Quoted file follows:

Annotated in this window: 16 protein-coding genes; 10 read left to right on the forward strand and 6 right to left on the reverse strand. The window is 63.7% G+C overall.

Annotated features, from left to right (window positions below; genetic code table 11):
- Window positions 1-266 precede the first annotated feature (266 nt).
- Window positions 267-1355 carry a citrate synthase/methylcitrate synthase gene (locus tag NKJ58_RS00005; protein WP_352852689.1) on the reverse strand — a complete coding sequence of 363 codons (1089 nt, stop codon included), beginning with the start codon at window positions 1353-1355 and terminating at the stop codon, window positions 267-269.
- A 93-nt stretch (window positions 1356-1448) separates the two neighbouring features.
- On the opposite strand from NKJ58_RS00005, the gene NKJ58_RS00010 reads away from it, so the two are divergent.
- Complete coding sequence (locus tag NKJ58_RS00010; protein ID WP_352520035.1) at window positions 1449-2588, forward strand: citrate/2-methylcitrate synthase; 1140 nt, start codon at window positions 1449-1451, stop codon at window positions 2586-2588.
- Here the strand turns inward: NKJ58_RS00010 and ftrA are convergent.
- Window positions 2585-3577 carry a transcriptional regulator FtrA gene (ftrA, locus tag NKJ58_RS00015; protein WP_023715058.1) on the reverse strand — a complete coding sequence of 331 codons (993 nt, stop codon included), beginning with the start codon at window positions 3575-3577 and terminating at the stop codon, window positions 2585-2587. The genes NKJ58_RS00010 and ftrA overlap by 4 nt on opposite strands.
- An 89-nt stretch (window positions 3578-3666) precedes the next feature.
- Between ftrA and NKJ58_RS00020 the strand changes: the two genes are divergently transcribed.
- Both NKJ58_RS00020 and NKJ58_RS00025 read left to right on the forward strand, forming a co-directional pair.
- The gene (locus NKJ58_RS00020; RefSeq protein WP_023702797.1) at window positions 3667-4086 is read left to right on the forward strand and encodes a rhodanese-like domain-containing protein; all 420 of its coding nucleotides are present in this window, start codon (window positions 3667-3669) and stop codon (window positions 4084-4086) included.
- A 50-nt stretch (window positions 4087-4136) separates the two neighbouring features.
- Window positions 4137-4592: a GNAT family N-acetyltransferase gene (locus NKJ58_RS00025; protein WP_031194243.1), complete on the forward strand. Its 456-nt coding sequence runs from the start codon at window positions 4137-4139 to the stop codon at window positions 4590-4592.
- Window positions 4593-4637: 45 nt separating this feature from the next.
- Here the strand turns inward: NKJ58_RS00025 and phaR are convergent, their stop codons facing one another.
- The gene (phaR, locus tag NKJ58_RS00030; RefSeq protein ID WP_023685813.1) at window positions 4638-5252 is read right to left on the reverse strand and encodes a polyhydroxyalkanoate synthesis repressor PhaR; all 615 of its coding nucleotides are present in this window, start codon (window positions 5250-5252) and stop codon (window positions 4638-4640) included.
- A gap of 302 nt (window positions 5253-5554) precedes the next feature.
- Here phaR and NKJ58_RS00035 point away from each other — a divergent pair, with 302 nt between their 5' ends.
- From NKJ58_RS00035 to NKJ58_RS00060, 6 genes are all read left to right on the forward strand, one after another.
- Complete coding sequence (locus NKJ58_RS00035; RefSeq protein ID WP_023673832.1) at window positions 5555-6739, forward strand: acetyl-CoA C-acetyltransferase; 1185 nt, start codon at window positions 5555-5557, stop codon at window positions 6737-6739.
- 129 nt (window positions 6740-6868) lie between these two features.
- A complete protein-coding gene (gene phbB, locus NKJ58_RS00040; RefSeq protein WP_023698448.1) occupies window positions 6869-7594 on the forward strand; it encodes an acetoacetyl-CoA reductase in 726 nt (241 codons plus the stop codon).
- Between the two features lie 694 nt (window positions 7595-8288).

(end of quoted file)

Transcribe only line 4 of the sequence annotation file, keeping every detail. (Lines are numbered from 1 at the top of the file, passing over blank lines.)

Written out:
- Window positions 267-1355 carry a citrate synthase/methylcitrate synthase gene (locus tag NKJ58_RS00005; protein WP_352852689.1) on the reverse strand — a complete coding sequence of 363 codons (1089 nt, stop codon included), beginning with the start codon at window positions 1353-1355 and terminating at the stop codon, window positions 267-269.